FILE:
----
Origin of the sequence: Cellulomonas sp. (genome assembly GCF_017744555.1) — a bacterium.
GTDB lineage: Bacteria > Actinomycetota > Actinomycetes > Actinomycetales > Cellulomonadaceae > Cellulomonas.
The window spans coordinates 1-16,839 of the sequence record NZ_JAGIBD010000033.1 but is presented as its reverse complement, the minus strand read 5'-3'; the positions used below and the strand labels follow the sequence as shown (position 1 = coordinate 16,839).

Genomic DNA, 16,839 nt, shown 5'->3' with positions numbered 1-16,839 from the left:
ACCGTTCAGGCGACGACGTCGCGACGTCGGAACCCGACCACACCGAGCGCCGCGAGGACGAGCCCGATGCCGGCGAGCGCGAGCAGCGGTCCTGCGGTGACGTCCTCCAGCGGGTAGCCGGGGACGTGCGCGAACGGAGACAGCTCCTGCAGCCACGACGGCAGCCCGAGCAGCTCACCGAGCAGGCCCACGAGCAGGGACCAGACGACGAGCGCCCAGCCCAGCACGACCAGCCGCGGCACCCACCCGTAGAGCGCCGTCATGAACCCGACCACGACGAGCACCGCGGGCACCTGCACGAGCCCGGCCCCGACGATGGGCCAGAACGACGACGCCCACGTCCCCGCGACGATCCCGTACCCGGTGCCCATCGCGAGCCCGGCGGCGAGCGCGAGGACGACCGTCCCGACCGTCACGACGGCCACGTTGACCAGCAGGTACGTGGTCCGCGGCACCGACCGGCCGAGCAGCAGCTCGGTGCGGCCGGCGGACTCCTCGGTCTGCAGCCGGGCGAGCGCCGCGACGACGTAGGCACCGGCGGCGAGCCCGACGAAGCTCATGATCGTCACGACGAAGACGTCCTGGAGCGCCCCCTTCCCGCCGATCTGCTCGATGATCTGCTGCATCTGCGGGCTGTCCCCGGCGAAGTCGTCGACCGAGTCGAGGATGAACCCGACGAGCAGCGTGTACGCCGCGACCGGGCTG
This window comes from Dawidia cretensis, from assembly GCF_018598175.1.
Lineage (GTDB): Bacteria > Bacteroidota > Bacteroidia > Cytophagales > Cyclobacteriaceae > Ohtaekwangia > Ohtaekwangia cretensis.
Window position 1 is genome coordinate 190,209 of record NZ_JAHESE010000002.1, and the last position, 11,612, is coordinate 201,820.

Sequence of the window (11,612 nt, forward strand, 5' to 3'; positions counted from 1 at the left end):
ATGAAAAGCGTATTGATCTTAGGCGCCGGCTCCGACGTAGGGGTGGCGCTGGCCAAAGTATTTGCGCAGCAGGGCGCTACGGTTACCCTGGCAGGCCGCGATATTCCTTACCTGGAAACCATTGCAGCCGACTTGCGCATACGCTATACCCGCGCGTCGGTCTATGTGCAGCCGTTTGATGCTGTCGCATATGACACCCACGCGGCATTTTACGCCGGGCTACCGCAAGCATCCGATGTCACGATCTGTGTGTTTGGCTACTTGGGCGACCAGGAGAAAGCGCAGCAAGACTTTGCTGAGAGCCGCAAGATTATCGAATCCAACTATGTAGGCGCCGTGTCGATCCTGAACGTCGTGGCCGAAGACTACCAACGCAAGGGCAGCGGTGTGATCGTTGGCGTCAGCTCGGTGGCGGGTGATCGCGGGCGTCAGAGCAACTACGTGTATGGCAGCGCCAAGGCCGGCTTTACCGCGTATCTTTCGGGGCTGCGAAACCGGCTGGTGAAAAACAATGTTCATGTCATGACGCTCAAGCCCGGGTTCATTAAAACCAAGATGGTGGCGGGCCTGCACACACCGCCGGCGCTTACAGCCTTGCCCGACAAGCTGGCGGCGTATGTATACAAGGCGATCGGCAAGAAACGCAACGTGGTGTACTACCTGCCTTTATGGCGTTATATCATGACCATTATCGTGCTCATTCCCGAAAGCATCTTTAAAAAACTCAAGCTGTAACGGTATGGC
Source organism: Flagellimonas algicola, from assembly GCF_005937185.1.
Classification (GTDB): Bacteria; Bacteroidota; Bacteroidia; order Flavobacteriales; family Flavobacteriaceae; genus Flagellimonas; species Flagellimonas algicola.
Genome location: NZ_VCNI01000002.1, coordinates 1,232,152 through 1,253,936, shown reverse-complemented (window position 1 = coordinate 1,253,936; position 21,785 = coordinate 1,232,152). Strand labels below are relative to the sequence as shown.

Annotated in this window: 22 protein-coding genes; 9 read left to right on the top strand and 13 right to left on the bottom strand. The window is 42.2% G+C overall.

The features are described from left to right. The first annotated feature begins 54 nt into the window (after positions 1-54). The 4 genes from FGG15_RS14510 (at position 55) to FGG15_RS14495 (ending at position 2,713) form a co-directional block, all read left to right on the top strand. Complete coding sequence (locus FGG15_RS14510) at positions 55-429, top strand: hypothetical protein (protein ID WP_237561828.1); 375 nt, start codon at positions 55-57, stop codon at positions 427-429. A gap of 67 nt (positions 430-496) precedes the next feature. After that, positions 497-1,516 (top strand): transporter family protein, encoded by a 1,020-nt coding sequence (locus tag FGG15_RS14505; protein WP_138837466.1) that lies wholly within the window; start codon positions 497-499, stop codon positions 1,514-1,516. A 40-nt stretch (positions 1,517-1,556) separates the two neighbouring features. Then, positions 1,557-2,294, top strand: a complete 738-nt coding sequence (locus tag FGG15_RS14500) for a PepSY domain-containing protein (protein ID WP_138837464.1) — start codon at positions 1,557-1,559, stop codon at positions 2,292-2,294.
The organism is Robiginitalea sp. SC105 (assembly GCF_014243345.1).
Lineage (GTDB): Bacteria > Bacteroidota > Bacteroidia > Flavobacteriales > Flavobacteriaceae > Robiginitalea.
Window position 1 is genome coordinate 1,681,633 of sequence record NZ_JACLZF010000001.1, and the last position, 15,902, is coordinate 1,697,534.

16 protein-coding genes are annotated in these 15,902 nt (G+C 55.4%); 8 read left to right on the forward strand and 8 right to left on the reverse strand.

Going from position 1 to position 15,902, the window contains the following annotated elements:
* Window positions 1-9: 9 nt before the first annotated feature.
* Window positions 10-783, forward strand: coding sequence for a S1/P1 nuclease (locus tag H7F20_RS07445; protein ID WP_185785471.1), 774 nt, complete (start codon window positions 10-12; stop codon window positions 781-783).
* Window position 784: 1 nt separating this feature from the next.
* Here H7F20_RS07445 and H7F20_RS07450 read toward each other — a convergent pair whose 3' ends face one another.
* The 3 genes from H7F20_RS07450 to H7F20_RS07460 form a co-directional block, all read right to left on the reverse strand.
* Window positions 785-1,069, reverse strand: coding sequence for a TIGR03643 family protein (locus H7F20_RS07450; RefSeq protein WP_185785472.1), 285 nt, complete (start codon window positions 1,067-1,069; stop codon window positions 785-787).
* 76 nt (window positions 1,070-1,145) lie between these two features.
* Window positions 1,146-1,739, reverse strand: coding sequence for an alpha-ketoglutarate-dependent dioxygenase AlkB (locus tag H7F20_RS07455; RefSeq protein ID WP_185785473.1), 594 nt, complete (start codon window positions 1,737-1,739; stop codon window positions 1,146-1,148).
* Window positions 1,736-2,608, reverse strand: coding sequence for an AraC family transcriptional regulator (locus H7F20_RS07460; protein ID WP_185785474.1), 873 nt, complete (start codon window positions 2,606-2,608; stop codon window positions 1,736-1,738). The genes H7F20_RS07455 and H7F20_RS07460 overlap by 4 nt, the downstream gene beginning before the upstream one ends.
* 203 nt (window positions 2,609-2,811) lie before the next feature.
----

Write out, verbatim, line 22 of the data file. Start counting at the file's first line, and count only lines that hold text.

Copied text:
* Window positions 10-783, forward strand: coding sequence for a S1/P1 nuclease (locus tag H7F20_RS07445; protein ID WP_185785471.1), 774 nt, complete (start codon window positions 10-12; stop codon window positions 781-783).